Primary FMT cells cultures

Three FMT lesions, collected immediately after surgical removal, were obtained from the Nyan cat clinic, An-Sing animal hospital and the veterinary medical teaching hospital of National Chung-Hsing University. Solid FMT tissue was cut into small pieces using a scalpel or scissors. The tissue was digested into organoids with digestion buffer (2 mg/ml Type 3 collagenase (Worthington) and 100 U/ml hyaluronidase (Sigma) in DMEM medium) in a 200 rpm shaker at 37 °C overnight. The organoids were digested by TrypLE (Gibco) for 10 min at 37 °C. The isolated cells were cultured in DMEM medium containing 10% fetal bovine serum. FMT cells were immunomagnetically deprived with anti-fibroblast microbeads (Miltenyi Biotec) to avoid fibroblast contamination.

Cell viability assay

Primary FMT cells were seeded into 96-well plates at the concentration of 1 × 104 per well, then cells were treated with doxorubicin or SPHK1 inhibitors for 24 to 48 h. WST assay was used for detecting FMT cell viability. After treatment, 10 μL/well WST reagent was added to the 96-well plates, then incubated at 37 °C, in a 5% CO2 humidified incubator for 2–4 h. The absorbance value was read by a MRX II microplate reader (Dynex Technologies) at 440 nm and 650 nm (reference) and cell viability was counted. The experiment was repeated at least three times.

Annexin-V/PI dual staining assay

Quantitative assessment of apoptosis was performed using a fluorescein isothiocyanate (FITC) Annexin V Apoptosis Detection Kit with Propidium Iodide (PI) (Biolegend). Briefly, cells were cultured (1 × 105 cells) overnight prior to the treatment with SPHK1 inhibitors. Cells were then treated with SKI-II (5 μM), CAY10621 (10 μM) or Ceranib 2 (5 μM) for 48 h. Cells were washed once in PBS and resuspended in Annexin binding buffer and stained with FITC-conjugated Annexin V and PI for 15 min in the dark. The stained cells were diluted by the binding buffer and immediately analyzed by the flow cytometry (Becton Dickinson LSR II). Data acquired (1 × 105 events per sample) was analyzed using the FlowJo software.

Statistical analysis

Pearson’s Chi-squared test was used to test the association of the high SPHK1 expression with histological grade and other histopathological factors. The results for cell viability and apoptosis were presented as mean ± S. D, and statistical comparisons used two-tailed t-tests. In all cases, a P < 0.05 was considered statistically significant. All statistical analysis was performed by corresponding author.

Notes

Acknowledgements

We would also like to thank Prof. Chao-Chin Chang for statistical assistance.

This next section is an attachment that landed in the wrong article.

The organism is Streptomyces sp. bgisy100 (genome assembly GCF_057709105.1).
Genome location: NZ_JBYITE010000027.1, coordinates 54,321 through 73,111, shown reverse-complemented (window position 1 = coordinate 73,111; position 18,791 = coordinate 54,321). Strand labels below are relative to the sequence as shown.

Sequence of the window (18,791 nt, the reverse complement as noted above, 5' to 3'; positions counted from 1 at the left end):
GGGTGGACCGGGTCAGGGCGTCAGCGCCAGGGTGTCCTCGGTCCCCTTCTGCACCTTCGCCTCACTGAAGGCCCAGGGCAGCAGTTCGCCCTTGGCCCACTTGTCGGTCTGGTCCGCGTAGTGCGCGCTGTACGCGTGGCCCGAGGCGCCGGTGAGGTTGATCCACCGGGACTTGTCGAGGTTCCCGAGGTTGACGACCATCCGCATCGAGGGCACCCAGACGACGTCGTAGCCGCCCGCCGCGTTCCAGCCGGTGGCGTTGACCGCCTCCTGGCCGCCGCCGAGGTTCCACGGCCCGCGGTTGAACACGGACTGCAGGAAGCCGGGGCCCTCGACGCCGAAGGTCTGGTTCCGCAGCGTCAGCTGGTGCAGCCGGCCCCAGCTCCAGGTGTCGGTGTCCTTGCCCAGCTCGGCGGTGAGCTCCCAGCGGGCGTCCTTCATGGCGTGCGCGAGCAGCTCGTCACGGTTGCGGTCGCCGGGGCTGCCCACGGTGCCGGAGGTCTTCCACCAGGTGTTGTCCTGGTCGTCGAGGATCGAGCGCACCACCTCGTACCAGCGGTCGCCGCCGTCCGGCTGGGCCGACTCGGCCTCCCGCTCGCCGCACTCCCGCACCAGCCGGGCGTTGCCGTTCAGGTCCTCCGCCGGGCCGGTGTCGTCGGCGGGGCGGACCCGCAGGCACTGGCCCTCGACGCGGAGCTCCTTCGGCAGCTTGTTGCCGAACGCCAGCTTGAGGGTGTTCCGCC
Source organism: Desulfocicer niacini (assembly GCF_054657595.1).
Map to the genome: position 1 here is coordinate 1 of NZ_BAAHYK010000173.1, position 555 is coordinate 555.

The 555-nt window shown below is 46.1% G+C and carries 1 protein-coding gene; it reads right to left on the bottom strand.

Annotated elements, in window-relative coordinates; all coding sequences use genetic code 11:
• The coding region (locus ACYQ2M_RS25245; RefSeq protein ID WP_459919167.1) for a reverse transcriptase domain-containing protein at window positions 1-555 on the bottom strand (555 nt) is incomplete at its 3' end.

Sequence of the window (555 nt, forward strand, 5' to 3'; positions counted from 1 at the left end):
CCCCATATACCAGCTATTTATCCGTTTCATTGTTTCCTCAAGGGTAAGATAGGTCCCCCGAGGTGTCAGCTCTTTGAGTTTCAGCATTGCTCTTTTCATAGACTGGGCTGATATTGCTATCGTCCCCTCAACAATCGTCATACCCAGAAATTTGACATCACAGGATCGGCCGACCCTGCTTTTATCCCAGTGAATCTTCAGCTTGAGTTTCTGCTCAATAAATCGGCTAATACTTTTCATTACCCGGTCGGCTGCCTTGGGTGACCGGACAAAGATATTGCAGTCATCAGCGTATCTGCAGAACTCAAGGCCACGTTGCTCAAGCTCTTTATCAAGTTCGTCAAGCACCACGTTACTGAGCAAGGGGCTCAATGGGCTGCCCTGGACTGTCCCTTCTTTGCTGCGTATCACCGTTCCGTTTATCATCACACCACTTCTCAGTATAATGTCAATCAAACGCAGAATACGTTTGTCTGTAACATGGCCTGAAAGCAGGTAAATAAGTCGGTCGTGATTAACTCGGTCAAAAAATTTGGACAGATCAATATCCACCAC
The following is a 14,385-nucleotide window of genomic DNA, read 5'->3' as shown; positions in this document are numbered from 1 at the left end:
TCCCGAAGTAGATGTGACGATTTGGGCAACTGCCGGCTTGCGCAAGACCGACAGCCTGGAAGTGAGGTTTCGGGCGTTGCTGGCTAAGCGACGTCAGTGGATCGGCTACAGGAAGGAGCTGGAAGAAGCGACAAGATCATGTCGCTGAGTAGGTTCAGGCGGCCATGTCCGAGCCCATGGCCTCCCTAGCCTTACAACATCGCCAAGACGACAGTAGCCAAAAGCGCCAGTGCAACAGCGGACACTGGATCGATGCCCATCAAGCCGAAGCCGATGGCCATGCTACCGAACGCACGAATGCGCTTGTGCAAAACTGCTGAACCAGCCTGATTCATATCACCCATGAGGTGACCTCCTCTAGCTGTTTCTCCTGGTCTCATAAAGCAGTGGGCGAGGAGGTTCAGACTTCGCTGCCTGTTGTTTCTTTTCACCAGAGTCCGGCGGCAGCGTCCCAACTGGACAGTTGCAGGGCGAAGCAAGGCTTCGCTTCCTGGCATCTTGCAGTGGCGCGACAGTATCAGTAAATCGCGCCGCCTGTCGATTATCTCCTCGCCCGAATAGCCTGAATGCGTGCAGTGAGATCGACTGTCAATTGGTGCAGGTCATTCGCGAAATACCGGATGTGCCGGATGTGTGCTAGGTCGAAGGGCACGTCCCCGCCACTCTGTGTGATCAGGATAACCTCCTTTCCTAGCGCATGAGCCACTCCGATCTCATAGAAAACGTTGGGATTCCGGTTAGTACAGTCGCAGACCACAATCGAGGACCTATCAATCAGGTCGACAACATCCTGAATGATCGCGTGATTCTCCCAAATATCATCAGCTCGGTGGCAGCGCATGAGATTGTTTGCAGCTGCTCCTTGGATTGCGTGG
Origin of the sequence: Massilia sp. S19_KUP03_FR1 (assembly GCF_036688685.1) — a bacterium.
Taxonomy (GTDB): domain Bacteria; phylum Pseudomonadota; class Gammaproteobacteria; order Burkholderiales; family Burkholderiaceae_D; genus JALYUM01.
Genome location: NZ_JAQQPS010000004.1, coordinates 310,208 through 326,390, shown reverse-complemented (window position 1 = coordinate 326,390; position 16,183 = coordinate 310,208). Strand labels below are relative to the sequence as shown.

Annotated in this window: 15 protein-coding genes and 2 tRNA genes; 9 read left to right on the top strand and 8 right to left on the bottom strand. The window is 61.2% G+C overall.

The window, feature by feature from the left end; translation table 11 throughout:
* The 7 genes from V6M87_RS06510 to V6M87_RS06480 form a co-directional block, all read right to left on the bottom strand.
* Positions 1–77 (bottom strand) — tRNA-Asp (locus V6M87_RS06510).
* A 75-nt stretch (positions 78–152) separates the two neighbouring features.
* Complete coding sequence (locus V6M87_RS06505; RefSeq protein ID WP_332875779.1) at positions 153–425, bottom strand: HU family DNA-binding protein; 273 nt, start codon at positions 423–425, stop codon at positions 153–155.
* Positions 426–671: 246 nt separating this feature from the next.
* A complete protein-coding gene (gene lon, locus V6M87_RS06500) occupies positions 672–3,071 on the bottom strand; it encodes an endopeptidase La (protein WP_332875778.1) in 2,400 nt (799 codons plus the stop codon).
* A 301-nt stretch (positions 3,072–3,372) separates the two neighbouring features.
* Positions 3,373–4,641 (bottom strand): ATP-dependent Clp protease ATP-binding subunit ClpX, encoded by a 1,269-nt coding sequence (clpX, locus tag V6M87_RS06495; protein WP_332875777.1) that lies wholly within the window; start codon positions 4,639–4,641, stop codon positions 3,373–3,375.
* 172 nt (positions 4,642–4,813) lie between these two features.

Funding

This study received grants (MOST106–2313-B-005 -059 - and MOST107–2311-B-005 -011 -MY3) from the Ministry of Science and Technology of Taiwan.

Availability of data and materials

The datasets used and/or analyzed during the current study are available from the corresponding author on reasonable request.

Authors’ contributions

HLC and YCW conceived and designed the study. YCC and YCW critically revised the manuscript. YCC, JHY, JWL and THC performed the experiments, analyzed the data, and drafted the manuscript. JHY, JWL and THC helped in experimental implementation. All authors read and approved the manuscript.

Ethics approval and consent to participate

The animal procedures used in this study were approved by the Institutional Animal Care and Use Committee (IACUC) of National Chung Hsing University [IACUC Number: 106–73R3].

This TMA study was not submitted for ethics committee review because it is a retrospective analysis of FMT tissue blocks. The use of residual FMT tissue samples with informed owner consent was approved by an institutional animal care and use committee (IACUC) under protocol No. 106-073R3.

Consent for publication

Not applicable

Competing interests

The authors declare that they have no competing interests.

Publisher’s Note

Springer Nature remains neutral with regard to jurisdictional claims in published maps and institutional affiliations.

Supplementary material

12917_2019_1883_MOESM1_ESM.jpg (86 kb)
Additional file 1: Histologic grading systems of feline mammary tumor used in this study. (JPG 85 kb)
12917_2019_1883_MOESM2_ESM.pdf (149 kb)
Additional file 2: Representative images taken from tissues with various levels of SPHK1 expression. (PDF 148 kb)
12917_2019_1883_MOESM3_ESM.pdf (16 kb)
Additional file 3: Box and whisker plot of the immunohistochemical intensity scores of SPHK1. (PDF 16 kb)

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© The Author(s). 2019

Open AccessThis article is distributed under the terms of the Creative Commons Attribution 4.0 International License (http://creativecommons.org/licenses/by/4.0/), which permits unrestricted use, distribution, and reproduction in any medium, provided you give appropriate credit to the original author(s) and the source, provide a link to the Creative Commons license, and indicate if changes were made. The Creative Commons Public Domain Dedication waiver (http://creativecommons.org/publicdomain/zero/1.0/) applies to the data made available in this article, unless otherwise stated.

Authors and Affiliations

  1. 1.Department of Biotechnology, College of Medical and Health ScienceAsia UniversityTaichungTaiwan
  2. 2.Department of Medical Laboratory Science and BiotechnologyChina Medical UniversityTaichungTaiwan
  3. 3.National Laboratory Animal CenterNational Applied Research LaboratoriesTaipeiTaiwan
  4. 4.Graduate Institute of Veterinary PathobiologyNational Chung Hsing UniversityTaichung CityTaiwan